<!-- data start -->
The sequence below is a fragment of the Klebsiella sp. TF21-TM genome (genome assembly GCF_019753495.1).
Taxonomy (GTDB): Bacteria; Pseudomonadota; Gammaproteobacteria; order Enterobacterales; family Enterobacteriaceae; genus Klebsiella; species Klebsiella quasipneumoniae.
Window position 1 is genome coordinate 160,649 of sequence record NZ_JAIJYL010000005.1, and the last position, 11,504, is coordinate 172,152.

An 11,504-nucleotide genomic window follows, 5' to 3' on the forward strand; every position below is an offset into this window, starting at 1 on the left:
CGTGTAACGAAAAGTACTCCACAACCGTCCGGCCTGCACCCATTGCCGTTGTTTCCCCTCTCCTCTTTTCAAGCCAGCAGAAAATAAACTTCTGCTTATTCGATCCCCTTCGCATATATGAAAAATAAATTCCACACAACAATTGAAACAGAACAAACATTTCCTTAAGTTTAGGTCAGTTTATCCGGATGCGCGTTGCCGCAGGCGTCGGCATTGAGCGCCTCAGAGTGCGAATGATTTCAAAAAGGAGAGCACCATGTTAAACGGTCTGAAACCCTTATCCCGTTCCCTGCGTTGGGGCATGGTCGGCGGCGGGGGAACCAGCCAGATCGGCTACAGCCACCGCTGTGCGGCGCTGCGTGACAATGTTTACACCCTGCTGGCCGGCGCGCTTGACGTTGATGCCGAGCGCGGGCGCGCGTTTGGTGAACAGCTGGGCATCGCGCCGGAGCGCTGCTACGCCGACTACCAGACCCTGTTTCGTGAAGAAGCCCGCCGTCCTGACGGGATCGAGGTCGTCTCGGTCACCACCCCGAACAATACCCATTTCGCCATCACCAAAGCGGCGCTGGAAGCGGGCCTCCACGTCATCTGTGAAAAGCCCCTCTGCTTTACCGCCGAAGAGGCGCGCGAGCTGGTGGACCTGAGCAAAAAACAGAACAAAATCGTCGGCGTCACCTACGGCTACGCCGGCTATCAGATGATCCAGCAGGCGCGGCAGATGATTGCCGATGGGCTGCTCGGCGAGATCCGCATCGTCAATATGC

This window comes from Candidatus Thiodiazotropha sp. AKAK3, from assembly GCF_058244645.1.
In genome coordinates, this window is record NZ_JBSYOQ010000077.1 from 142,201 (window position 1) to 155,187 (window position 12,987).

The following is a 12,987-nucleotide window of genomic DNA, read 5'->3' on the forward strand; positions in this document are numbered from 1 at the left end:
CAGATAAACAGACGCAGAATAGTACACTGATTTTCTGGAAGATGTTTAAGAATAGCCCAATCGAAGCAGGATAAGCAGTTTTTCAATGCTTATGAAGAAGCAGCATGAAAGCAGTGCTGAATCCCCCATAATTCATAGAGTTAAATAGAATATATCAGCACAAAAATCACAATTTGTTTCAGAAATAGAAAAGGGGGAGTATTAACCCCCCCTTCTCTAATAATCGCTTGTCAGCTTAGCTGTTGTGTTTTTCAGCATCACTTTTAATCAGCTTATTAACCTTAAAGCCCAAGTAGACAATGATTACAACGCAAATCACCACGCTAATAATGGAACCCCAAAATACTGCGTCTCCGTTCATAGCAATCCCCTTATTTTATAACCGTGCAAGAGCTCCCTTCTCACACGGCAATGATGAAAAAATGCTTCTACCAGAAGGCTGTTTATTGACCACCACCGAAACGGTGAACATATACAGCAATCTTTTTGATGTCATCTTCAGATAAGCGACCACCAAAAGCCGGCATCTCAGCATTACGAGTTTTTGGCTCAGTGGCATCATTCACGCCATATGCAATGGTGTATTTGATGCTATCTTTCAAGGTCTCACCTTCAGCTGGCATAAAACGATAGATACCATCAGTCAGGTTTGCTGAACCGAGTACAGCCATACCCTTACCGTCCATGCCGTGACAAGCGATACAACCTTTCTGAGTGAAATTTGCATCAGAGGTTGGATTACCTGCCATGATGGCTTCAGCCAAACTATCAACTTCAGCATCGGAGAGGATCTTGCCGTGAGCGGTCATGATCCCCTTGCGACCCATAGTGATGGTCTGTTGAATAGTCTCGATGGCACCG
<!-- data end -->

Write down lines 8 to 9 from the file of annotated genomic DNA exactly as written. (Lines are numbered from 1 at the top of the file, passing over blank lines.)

The following is a 12,987-nucleotide window of genomic DNA, read 5'->3' on the forward strand; positions in this document are numbered from 1 at the left end:
CAGATAAACAGACGCAGAATAGTACACTGATTTTCTGGAAGATGTTTAAGAATAGCCCAATCGAAGCAGGATAAGCAGTTTTTCAATGCTTATGAAGAAGCAGCATGAAAGCAGTGCTGAATCCCCCATAATTCATAGAGTTAAATAGAATATATCAGCACAAAAATCACAATTTGTTTCAGAAATAGAAAAGGGGGAGTATTAACCCCCCCTTCTCTAATAATCGCTTGTCAGCTTAGCTGTTGTGTTTTTCAGCATCACTTTTAATCAGCTTATTAACCTTAAAGCCCAAGTAGACAATGATTACAACGCAAATCACCACGCTAATAATGGAACCCCAAAATACTGCGTCTCCGTTCATAGCAATCCCCTTATTTTATAACCGTGCAAGAGCTCCCTTCTCACACGGCAATGATGAAAAAATGCTTCTACCAGAAGGCTGTTTATTGACCACCACCGAAACGGTGAACATATACAGCAATCTTTTTGATGTCATCTTCAGATAAGCGACCACCAAAAGCCGGCATCTCAGCATTACGAGTTTTTGGCTCAGTGGCATCATTCACGCCATATGCAATGGTGTATTTGATGCTATCTTTCAAGGTCTCACCTTCAGCTGGCATAAAACGATAGATACCATCAGTCAGGTTTGCTGAACCGAGTACAGCCATACCCTTACCGTCCATGCCGTGACAAGCGATACAACCTTTCTGAGTGAAATTTGCATCAGAGGTTGGATTACCTGCCATGATGGCTTCAGCCAAACTATCAACTTCAGCATCGGAGAGGATCTTGCCGTGAGCGGTCATGATCCCCTTGCGACCCATAGTGATGGTCTGTTGAATAGTCTCGATGGCACCG